Red Clydeside: A history of the labour movement in Glasgow 1910-1932


Report on the stay-in strike in the Gun Dept of Messrs Wm. Beardmore & Co Ltd, Dalmuir, Dec 1915

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The climax of the dilution struggle on Clydeside came with a strike at Beardmores' engineering works at Parkhead in the East End of Glasgow which lasted from 17 March to 4 April 1916. This strike and the workers defeat which followed signalled the end of serious trouble concerning dilution on Clydeside and marked the loss of industrial influence for the CWC for the duration of the war.

The strike itself was triggered by Beardmores management refusal to allow shop stewards' convener David Kirkwood access to new female dilutees. Management at the factory advised Kirkwood that any further attempt at interference would lead not only to his own dismissal but also that of other CWC shop stewards in the factory. Access to new employees was seen as a fundamental right by the shop stewards, and in protest at management's revocation of this right the shop stewards at Beardmores went on strike.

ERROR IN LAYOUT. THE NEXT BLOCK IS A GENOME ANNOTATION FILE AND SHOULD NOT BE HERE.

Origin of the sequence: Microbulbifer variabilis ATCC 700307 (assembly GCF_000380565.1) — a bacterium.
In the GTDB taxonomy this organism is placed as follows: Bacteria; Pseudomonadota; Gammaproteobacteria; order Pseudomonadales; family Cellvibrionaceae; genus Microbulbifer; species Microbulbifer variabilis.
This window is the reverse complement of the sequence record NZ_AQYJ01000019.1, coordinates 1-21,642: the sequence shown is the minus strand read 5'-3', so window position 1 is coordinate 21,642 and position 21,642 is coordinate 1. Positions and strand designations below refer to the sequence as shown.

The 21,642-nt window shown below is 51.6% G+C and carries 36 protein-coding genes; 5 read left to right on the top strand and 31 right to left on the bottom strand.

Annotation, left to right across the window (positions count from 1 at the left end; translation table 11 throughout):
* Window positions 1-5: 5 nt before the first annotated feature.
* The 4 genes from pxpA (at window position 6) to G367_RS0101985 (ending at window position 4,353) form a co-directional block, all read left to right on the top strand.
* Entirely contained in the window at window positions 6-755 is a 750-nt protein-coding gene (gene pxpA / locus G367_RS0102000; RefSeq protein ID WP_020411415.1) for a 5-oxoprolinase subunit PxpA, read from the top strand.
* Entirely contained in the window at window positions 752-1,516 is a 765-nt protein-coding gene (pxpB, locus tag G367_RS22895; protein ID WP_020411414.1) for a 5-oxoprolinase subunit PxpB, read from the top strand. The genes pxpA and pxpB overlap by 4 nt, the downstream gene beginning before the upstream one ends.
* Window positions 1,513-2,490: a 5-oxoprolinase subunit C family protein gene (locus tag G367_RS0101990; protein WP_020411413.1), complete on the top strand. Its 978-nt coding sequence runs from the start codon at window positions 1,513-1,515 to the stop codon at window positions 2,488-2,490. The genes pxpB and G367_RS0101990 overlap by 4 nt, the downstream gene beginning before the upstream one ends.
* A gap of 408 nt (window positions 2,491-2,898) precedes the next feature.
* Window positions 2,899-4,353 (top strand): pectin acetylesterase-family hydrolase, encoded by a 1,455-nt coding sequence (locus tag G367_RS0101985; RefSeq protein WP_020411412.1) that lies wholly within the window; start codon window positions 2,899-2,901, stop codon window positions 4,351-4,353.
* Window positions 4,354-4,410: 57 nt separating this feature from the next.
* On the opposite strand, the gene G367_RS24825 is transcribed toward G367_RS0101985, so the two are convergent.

On 24 March 1916 the government deported Kirkwood and three other Beardmores shop stewards under the Defence of the Realm Act Regulation 14 and on 28 March three more shop stewards from Weir's (one of the factories were workers were on strike in sympathy with the Beardmores workers) were also deported. Those deported were sent to Edinburgh where they had to report to the police three times daily. They returned to Glasgow on the 14 June 1917 when restrictions were lifted.